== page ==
The Mo Harkless signing put the Blazers about $19M over the salary cap this year, but kept them barely under the Luxury Tax level by about $100K. I think that makes it pretty obvious what role the luxury tax played in Mo's $9M salary. Assuming the usual 7.5% raises, that $9M first year salary will total up to the reported $40M over 4 years.
However, the Blazers will be dealing with the Luxury Tax in 2017-18 and likely beyond.
The Blazers now have 14 roster spots filled with guaranteed contracts. Montero is in the 15th roster spot with a non-guaranteed contract. They signed Tim Quarterman to a non-guaranteed $540K "training camp contract" today, and may sign additional training camp players in the weeks ahead. They can carry 20 players until the season starts, but then they have to get down to 15 players. I'll ignore Quarterman and other future training camp contracts in the table and discussion below. If one of them beats out Montero or another guaranteed player for a roster spot, their salary should be less than the player they replace and not take us over the luxury tax threshold this year.
To set a baseline for discussing the Luxury Tax situation in 2017-18 I'm assuming in the table below that Plumlee is simply allowed to walk away as a RFA next summer (2017), or traded for a future (non-2017) draft pick, and is replaced by a #20 draft pick from the 2017 draft. There are of course other scenarios where Plumlee could be traded for a player or an additional 2017 draft pick that would add to our 2017-18 team salary, or Plumlee could be retained as part of the team. So the table is simply a baseline that assumes Plumlee is gone without increasing our team salary. It is not a prediction.
The table shows that if we retain all of our current players except Plumlee, and add a #20 draft pick, we will be $37M over the salary cap next summer. That puts the Blazers $17.1M over the Luxury Tax threshold. If we were to extend Plumlee this October, or match or re-sign Plumlee as a RFA next summer, we could easily be $30M+ over the Luxury Tax threshold. However, Neil could still decide to try to extend Plumlee this year and keep his options open to use Plumlee in a large consolidation trade next summer, or retain him if other trades are made.
The Blazers have team options or non-guaranteed contracts for 2017-18 with 5 players - Vonleh, Napier, Connaughton, Montero, and Ezeli. Vonleh and Napier are on Rookie Scale contracts and their options must be picked up by October 31 of this year or they become Unrestricted Free Agents next summer. The 2017-18 combined salaries of Napier, Connaughton, and Montero is only $4.4M and after replacing them with minimum salaried players would only net $2.7M in savings.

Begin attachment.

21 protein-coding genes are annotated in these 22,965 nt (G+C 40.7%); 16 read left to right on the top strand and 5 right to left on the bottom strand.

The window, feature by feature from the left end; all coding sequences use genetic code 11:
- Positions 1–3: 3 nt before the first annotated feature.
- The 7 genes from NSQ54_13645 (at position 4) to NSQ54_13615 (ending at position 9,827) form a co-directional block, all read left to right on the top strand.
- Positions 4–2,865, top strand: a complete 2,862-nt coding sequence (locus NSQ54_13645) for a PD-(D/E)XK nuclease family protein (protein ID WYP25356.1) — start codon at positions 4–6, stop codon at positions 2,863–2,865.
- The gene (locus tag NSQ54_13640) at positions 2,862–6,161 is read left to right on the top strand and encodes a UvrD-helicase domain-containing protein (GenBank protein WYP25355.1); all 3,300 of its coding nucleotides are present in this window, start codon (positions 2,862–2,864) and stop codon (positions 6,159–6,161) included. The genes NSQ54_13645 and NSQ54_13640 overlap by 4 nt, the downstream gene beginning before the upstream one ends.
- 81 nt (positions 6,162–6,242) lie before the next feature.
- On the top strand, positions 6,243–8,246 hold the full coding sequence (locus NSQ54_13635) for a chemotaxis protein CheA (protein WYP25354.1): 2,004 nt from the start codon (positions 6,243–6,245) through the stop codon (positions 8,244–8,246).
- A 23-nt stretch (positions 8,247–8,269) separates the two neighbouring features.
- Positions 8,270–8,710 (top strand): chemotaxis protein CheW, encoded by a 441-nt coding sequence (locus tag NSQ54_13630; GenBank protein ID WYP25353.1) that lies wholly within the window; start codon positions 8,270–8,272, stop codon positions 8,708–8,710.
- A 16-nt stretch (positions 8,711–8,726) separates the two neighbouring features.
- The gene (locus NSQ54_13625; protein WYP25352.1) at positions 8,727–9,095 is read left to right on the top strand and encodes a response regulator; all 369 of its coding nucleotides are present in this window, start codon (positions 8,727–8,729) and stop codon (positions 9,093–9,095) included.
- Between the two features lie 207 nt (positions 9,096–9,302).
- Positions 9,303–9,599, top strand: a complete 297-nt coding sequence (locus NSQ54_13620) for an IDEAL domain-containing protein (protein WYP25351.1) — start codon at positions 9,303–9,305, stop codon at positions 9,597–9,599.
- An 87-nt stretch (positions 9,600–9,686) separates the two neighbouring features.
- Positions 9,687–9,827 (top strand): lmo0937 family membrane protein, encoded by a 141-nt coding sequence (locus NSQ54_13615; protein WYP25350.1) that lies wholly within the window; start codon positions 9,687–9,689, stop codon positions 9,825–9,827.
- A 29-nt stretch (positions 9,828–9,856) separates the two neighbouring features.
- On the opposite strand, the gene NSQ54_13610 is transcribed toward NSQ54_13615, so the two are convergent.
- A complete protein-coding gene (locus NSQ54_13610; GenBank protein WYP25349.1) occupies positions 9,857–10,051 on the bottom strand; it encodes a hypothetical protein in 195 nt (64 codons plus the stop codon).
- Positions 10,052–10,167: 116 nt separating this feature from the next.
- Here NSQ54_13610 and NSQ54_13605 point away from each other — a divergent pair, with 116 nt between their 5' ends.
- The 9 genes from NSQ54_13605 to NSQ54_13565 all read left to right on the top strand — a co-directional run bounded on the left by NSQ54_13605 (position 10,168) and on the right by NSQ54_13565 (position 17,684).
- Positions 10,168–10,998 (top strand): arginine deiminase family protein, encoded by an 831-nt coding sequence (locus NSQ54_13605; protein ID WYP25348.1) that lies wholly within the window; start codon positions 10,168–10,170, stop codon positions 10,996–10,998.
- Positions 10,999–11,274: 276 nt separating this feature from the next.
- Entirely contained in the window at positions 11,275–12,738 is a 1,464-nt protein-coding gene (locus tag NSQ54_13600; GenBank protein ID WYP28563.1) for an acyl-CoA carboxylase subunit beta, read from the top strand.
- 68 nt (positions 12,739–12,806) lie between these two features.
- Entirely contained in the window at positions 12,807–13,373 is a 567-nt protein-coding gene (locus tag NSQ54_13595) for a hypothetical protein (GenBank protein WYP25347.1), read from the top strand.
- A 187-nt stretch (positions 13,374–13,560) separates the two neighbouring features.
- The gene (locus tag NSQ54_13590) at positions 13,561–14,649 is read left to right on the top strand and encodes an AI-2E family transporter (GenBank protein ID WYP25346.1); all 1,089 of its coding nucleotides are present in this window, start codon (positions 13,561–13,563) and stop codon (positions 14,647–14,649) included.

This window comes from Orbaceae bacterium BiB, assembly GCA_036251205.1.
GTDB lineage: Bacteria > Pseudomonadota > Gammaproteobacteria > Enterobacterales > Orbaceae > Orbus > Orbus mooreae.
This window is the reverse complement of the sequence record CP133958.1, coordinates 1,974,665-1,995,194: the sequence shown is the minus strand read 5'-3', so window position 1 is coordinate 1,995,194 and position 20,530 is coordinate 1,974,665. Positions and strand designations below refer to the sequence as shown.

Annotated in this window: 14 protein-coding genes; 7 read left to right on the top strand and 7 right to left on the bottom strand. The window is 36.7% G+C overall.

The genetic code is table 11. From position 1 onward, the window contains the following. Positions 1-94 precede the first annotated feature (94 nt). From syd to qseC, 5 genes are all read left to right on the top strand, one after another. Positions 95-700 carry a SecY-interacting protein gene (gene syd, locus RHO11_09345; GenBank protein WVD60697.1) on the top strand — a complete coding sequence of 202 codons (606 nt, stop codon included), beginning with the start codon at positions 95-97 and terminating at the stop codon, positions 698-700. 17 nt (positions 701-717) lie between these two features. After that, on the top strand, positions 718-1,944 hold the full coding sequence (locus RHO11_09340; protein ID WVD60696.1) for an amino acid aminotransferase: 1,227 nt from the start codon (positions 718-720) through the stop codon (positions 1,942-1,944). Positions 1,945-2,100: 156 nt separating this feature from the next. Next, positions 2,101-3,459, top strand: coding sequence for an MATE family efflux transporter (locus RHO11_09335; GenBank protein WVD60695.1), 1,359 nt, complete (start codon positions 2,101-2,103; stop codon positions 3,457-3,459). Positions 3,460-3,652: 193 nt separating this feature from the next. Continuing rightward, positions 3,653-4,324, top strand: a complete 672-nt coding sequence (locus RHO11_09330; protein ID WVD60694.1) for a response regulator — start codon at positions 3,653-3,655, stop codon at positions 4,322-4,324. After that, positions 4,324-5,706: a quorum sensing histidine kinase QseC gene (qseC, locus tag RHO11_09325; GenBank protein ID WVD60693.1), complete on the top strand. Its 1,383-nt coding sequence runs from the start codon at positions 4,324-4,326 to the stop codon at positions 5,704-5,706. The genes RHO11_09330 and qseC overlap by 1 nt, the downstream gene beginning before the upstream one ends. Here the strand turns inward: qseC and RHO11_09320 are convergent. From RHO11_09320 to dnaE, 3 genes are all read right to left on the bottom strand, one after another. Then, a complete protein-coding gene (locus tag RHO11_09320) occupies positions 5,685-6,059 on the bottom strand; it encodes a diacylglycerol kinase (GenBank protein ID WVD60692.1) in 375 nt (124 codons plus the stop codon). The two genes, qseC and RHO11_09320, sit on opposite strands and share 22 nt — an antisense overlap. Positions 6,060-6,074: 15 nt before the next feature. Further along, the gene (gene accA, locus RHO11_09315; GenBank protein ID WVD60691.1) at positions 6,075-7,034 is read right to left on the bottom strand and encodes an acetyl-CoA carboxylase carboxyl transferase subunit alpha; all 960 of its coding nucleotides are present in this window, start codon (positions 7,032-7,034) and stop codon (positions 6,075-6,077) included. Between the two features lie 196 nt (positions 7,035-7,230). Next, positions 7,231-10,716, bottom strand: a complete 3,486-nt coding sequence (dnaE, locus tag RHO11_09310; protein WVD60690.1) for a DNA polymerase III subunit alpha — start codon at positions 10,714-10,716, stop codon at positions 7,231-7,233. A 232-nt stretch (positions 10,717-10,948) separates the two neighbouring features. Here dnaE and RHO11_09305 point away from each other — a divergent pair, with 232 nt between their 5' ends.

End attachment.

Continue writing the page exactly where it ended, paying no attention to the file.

The Blazers may decide to operate well into Luxury Tax territory after the 2016-17 season. I find it very encouraging that Paul Allen must have given his approval for Neil to be in this situation now. However, he may just be waiting to see how the players perform this season before making a decision about whether to enter deep into the Luxury Tax territory next year, or wait and pull back partially or fully by dumping or trading players.
It's tempting to simply ignore the consequences of the Luxury Tax as Spending Paul Allen's Money (SPAM). We have until the end of each year to get the team salary down to reduce or avoid the financial tax penalties for that year, and the really huge financial penalties don't occur until a team becomes a repeat offender. However, there are other restrictions placed on teams when their team salary exceeds the Luxury Tax threshold or the Tax Apron ($4M over the Luxury Tax threshold). So one might want to be aware of some of those restrictions.
Amongst the restrictions a team can only use the lower Tax-Payer MLE (Mid-level Exception) rather than the higher Non-Tax Payer MLE to sign free agents when the team salary ends up over the Tax Apron, and loses the BAE (Bi-annual Exception) entirely. The MLE and BAE amounts should go way up in the next CBA (2017-18 season). Since we will be way over the salary cap, the MLE will be Neil's only way of signing a non-minimum veteran free agent for quite some time. That could matter while he's trying to pick up a veteran to fill a role as he builds us into a contender again. In addition, Neil will be constrained to 125% vs 150% salary matches in trades if we end up over the luxury tax threshold. These are not disabling restrictions, but they are factors to be aware of that may hamper us in the future. Unfortunately, the restrictions apply when a team ends up over the apron after using a MLE or BAE, or over the tax threshold after making a trade. So it would be even harder to get the team salary low enough that we would not encounter those restrictions.
|7||Festus Ezeli||7,400,000||7,733,000||$1M guaranteed|
|10||Noah Vonleh||2,751,360||3,505,233||Team option Oct 2016|
|11||Mason Plumlee||2,328,530||Extend or RFA|
|12||Shabazz Napier||1,350,120||2,361,360||Team option Oct 2016|
|2017 #20 Draft Pick 120%||1,560,000|
|Over Tax Level||-132,387||17,101,525|
So what do you think Neil Olshey will do about the Luxury Tax next year? Will he ignore it, it's only SPAM? Will he set a lower team salary target and make trades or dump players if necessary to get to that target? Or will Paul Allen tell him he's all-in and only make trades to improve the team? If so, will Plumlee get an extension?